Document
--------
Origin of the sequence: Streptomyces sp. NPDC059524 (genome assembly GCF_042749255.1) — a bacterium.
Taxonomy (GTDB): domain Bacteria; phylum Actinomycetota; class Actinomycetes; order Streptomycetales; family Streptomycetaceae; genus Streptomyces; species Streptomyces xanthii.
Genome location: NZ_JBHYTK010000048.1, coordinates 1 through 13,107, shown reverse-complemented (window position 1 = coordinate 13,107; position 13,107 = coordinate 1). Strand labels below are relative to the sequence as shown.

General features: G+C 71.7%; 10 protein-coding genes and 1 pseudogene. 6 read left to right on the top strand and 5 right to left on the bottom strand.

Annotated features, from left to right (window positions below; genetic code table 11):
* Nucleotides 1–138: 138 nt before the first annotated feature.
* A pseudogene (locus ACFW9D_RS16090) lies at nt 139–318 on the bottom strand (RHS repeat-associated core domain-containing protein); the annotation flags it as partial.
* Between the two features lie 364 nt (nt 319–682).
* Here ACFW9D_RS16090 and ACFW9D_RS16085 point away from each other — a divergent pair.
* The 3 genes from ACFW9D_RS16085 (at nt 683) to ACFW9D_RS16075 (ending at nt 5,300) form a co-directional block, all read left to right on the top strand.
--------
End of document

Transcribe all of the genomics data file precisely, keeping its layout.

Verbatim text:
Origin of the sequence: Streptomyces sp. NPDC059524 (genome assembly GCF_042749255.1) — a bacterium.
Taxonomy (GTDB): domain Bacteria; phylum Actinomycetota; class Actinomycetes; order Streptomycetales; family Streptomycetaceae; genus Streptomyces; species Streptomyces xanthii.
Genome location: NZ_JBHYTK010000048.1, coordinates 1 through 13,107, shown reverse-complemented (window position 1 = coordinate 13,107; position 13,107 = coordinate 1). Strand labels below are relative to the sequence as shown.

General features: G+C 71.7%; 10 protein-coding genes and 1 pseudogene. 6 read left to right on the top strand and 5 right to left on the bottom strand.

Annotated features, from left to right (window positions below; genetic code table 11):
* Nucleotides 1–138: 138 nt before the first annotated feature.
* A pseudogene (locus ACFW9D_RS16090) lies at nt 139–318 on the bottom strand (RHS repeat-associated core domain-containing protein); the annotation flags it as partial.
* Between the two features lie 364 nt (nt 319–682).
* Here ACFW9D_RS16090 and ACFW9D_RS16085 point away from each other — a divergent pair.
* The 3 genes from ACFW9D_RS16085 (at nt 683) to ACFW9D_RS16075 (ending at nt 5,300) form a co-directional block, all read left to right on the top strand.